February 11, 2020
The UN treaty bodies system has operated for the last more than half a century on the premise that it makes a difference where it matters: on the ground, in all countries around the world. Yet there is very little evidence available of the extent to which it actually makes such a difference, and why. It is hard to see how the system can survive—or for that matter be reformed, or even understood—without a much clearer picture of its impact and the forces that drive it.
What has been the influence to date of the main United Nations human rights treaties, and the work of the committees that monitor compliance by States with these treaties, on the lives of people worldwide? A group of human rights researchers are currently engaged in a comprehensive ‘domestic impact study’ that will address this question in 20 countries. Researchers in other parts of the world are now also encouraged to undertake research on the same issue in their home countries.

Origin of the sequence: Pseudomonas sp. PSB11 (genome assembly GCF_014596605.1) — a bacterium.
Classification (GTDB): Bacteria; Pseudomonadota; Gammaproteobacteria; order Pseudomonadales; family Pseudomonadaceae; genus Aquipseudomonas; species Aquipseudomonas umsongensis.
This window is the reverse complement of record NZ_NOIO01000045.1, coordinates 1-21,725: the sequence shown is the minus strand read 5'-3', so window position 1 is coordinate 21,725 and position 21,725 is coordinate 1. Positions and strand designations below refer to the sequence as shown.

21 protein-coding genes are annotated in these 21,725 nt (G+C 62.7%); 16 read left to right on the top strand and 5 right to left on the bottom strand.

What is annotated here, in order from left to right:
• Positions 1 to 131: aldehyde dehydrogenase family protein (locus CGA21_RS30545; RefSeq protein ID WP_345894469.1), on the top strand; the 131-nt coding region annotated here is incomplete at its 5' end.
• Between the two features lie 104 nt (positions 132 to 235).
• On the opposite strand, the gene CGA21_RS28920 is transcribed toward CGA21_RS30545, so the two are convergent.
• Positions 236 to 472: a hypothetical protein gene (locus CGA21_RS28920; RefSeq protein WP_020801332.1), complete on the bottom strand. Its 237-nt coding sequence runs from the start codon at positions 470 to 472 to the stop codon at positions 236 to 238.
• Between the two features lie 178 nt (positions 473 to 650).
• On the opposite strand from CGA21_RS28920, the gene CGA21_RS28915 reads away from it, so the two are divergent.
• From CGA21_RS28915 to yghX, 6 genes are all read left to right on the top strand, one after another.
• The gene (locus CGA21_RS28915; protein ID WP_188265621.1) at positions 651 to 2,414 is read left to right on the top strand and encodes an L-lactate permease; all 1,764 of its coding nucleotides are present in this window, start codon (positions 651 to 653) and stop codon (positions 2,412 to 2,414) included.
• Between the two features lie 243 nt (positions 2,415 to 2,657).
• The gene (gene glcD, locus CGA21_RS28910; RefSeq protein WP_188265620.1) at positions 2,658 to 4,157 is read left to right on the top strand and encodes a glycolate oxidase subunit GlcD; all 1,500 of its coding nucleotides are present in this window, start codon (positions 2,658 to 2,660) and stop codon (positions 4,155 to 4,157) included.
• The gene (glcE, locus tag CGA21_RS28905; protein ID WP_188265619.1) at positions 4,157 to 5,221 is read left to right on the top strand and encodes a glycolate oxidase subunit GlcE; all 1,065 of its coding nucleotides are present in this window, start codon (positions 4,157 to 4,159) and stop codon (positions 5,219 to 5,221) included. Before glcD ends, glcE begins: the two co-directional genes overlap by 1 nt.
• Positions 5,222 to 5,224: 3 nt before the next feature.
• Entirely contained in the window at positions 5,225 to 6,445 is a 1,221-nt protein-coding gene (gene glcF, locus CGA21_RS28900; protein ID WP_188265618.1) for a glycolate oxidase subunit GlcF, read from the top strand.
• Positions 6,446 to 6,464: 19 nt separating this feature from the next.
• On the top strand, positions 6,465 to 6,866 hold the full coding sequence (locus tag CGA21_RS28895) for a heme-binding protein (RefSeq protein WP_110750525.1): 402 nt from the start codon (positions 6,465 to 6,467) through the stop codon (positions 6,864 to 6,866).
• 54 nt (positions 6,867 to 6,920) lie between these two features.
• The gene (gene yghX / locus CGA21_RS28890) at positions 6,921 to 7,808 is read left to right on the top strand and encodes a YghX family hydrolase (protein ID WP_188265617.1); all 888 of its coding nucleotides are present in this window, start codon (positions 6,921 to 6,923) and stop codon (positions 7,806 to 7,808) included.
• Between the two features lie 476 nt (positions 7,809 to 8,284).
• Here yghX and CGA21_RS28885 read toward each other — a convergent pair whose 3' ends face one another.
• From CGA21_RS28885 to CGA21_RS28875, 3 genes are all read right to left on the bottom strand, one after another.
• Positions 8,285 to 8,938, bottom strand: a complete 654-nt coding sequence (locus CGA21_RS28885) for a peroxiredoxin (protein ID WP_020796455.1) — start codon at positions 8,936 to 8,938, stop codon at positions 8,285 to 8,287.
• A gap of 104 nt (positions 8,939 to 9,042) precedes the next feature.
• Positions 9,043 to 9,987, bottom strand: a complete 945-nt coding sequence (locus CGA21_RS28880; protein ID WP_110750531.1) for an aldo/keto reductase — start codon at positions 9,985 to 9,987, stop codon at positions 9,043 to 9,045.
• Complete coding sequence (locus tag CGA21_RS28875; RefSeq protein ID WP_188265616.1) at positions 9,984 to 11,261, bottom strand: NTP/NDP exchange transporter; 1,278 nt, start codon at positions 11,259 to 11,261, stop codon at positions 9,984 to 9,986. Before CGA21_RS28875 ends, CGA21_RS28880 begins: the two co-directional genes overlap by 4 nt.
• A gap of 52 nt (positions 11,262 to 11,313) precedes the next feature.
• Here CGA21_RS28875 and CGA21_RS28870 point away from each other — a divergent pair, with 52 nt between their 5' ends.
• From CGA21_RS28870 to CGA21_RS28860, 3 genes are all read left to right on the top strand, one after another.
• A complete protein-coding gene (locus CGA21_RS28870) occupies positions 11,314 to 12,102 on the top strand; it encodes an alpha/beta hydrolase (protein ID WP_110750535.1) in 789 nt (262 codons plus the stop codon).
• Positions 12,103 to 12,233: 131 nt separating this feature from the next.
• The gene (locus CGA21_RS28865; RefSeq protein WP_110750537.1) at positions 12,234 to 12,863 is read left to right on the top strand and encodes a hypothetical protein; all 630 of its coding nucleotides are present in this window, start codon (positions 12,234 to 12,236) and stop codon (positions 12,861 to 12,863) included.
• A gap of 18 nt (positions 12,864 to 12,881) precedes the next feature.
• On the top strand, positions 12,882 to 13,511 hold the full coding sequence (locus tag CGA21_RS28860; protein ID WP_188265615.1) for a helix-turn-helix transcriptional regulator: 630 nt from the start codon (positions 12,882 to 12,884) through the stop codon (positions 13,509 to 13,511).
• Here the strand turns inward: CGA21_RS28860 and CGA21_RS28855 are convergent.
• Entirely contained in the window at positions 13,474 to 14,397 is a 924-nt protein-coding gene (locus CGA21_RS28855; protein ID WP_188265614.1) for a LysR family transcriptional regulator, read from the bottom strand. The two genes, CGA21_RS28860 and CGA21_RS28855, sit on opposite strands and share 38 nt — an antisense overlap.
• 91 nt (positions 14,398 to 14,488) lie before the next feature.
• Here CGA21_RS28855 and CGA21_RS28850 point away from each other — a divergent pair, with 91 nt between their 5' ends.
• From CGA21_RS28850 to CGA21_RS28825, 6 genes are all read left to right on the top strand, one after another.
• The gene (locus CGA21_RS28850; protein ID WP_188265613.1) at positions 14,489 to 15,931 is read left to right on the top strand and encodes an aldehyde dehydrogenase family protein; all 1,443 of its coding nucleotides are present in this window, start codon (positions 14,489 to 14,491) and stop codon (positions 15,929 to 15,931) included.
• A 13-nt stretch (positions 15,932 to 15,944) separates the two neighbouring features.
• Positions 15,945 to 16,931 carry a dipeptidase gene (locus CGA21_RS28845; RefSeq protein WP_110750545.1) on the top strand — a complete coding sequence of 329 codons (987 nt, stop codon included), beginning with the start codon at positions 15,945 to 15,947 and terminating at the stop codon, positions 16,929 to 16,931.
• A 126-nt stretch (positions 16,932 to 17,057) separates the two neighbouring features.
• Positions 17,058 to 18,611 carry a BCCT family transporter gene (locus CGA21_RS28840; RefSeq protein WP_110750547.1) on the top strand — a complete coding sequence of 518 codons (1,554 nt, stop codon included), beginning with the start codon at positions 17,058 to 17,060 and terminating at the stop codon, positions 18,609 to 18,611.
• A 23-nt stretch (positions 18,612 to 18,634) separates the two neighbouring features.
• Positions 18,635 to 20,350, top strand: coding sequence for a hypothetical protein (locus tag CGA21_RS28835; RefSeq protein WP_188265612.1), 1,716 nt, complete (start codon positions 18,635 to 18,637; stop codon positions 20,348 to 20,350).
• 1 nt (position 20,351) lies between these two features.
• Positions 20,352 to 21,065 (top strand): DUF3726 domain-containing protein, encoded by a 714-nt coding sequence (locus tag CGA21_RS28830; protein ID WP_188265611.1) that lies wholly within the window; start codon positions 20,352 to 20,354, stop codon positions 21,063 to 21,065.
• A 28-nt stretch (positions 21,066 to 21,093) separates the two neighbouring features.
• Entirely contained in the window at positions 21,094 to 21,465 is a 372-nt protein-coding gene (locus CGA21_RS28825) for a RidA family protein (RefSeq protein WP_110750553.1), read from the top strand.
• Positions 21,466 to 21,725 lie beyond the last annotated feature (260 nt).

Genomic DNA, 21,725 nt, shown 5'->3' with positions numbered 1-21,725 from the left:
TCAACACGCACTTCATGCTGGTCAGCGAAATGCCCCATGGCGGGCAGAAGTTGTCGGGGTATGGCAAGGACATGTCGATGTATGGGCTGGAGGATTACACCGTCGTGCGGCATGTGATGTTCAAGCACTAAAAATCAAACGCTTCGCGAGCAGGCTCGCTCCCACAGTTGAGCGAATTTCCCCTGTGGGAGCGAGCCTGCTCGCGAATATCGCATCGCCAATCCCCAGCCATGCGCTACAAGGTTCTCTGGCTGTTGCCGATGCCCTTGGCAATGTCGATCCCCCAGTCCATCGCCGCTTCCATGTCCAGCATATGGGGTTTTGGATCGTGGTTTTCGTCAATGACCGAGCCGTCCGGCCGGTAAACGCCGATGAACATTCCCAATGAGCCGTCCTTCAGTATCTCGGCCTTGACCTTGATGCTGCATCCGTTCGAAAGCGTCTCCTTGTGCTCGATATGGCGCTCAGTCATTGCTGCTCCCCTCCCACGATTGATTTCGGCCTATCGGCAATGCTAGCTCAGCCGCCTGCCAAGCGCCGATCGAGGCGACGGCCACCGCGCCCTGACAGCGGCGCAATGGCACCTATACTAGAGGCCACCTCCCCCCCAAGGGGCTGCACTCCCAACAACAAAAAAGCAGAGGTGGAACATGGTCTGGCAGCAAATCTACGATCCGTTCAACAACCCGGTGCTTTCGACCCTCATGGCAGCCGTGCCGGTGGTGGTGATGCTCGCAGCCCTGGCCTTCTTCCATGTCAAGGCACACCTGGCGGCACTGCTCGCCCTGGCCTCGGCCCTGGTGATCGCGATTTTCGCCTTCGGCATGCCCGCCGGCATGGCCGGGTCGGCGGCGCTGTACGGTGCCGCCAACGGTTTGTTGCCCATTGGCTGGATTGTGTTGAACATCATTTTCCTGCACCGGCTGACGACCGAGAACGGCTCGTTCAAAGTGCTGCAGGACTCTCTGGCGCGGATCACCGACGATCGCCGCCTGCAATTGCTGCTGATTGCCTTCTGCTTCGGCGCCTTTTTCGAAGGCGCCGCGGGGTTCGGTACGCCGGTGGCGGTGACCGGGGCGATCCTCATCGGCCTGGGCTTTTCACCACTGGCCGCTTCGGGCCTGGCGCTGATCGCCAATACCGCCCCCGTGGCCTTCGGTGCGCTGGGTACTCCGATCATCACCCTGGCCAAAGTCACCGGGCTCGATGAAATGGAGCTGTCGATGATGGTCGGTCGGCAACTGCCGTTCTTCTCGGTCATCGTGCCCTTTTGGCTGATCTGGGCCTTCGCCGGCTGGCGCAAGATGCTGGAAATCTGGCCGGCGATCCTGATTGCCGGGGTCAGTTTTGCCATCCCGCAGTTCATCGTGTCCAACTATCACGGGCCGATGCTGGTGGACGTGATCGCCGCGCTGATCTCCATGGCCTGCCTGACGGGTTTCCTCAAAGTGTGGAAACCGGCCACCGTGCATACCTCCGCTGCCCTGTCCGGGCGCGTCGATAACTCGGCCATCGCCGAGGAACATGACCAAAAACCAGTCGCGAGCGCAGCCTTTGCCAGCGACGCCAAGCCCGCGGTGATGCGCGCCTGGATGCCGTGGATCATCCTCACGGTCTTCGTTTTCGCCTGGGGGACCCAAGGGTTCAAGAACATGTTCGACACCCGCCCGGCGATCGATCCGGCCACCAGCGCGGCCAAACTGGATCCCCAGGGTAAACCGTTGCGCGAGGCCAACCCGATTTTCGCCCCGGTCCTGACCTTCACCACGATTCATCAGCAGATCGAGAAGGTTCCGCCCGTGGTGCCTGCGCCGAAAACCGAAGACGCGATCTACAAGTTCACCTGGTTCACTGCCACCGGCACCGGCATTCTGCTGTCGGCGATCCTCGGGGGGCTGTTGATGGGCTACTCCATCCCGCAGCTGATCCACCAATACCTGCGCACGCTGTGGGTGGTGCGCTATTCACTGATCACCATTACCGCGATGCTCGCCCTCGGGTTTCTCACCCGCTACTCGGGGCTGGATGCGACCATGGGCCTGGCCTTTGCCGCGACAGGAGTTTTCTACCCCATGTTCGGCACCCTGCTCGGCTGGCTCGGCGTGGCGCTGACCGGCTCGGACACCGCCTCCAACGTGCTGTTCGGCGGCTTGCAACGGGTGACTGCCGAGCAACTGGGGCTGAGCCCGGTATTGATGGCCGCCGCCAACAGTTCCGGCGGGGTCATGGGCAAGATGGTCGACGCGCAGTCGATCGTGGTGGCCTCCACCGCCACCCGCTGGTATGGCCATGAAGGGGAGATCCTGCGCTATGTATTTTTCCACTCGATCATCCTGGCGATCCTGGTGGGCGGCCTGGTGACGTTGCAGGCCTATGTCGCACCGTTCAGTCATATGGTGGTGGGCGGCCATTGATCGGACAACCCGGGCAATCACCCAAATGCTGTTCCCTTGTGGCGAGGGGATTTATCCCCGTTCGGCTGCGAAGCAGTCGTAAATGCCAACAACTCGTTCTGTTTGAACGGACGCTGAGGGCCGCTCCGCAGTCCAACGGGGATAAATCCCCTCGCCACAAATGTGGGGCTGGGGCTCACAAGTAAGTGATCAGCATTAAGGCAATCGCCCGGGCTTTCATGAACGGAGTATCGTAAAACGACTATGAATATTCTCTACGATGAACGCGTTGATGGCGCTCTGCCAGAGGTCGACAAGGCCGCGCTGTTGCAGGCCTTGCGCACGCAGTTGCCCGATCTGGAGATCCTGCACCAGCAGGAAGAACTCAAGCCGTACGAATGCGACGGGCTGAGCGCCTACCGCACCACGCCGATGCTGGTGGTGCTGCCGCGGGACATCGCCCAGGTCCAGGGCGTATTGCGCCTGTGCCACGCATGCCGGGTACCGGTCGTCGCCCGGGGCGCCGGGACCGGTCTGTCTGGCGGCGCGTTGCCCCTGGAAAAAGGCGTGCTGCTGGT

The Institute for International and Comparative Law in Africa, Faculty of Law, University of Pretoria, invites applications from individuals interested in pursuing a doctorate degree in law, specifically on the topic of the impact of the United Nations human rights treaties on the domestic level.
6 February 2018 - The Centre for Human Rights, University of Pretoria is pleased to announce the start of a comprehensive study into the impact of the United Nations (UN) human rights treaty system in 20 countries around the world.